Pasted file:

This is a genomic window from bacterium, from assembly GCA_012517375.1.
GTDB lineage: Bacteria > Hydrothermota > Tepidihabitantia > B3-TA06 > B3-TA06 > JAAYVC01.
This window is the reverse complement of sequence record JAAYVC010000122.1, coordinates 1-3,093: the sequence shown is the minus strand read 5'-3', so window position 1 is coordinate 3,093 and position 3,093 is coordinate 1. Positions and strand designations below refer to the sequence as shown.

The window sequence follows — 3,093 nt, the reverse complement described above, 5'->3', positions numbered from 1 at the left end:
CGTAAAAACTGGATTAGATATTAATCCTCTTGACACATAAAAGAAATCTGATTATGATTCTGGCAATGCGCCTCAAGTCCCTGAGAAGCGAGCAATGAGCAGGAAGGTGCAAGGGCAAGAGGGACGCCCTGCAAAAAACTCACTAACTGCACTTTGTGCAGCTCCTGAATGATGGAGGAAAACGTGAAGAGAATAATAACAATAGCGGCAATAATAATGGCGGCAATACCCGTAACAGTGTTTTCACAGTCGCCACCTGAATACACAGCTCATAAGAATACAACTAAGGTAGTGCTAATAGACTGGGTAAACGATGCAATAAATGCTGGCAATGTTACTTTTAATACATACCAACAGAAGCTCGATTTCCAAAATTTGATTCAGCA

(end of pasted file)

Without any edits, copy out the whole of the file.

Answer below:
This is a genomic window from bacterium, from assembly GCA_012517375.1.
GTDB lineage: Bacteria > Hydrothermota > Tepidihabitantia > B3-TA06 > B3-TA06 > JAAYVC01.
This window is the reverse complement of sequence record JAAYVC010000122.1, coordinates 1-3,093: the sequence shown is the minus strand read 5'-3', so window position 1 is coordinate 3,093 and position 3,093 is coordinate 1. Positions and strand designations below refer to the sequence as shown.

The window sequence follows — 3,093 nt, the reverse complement described above, 5'->3', positions numbered from 1 at the left end:
CGTAAAAACTGGATTAGATATTAATCCTCTTGACACATAAAAGAAATCTGATTATGATTCTGGCAATGCGCCTCAAGTCCCTGAGAAGCGAGCAATGAGCAGGAAGGTGCAAGGGCAAGAGGGACGCCCTGCAAAAAACTCACTAACTGCACTTTGTGCAGCTCCTGAATGATGGAGGAAAACGTGAAGAGAATAATAACAATAGCGGCAATAATAATGGCGGCAATACCCGTAACAGTGTTTTCACAGTCGCCACCTGAATACACAGCTCATAAGAATACAACTAAGGTAGTGCTAATAGACTGGGTAAACGATGCAATAAATGCTGGCAATGTTACTTTTAATACATACCAACAGAAGCTCGATTTCCAAAATTTGATTCAGCA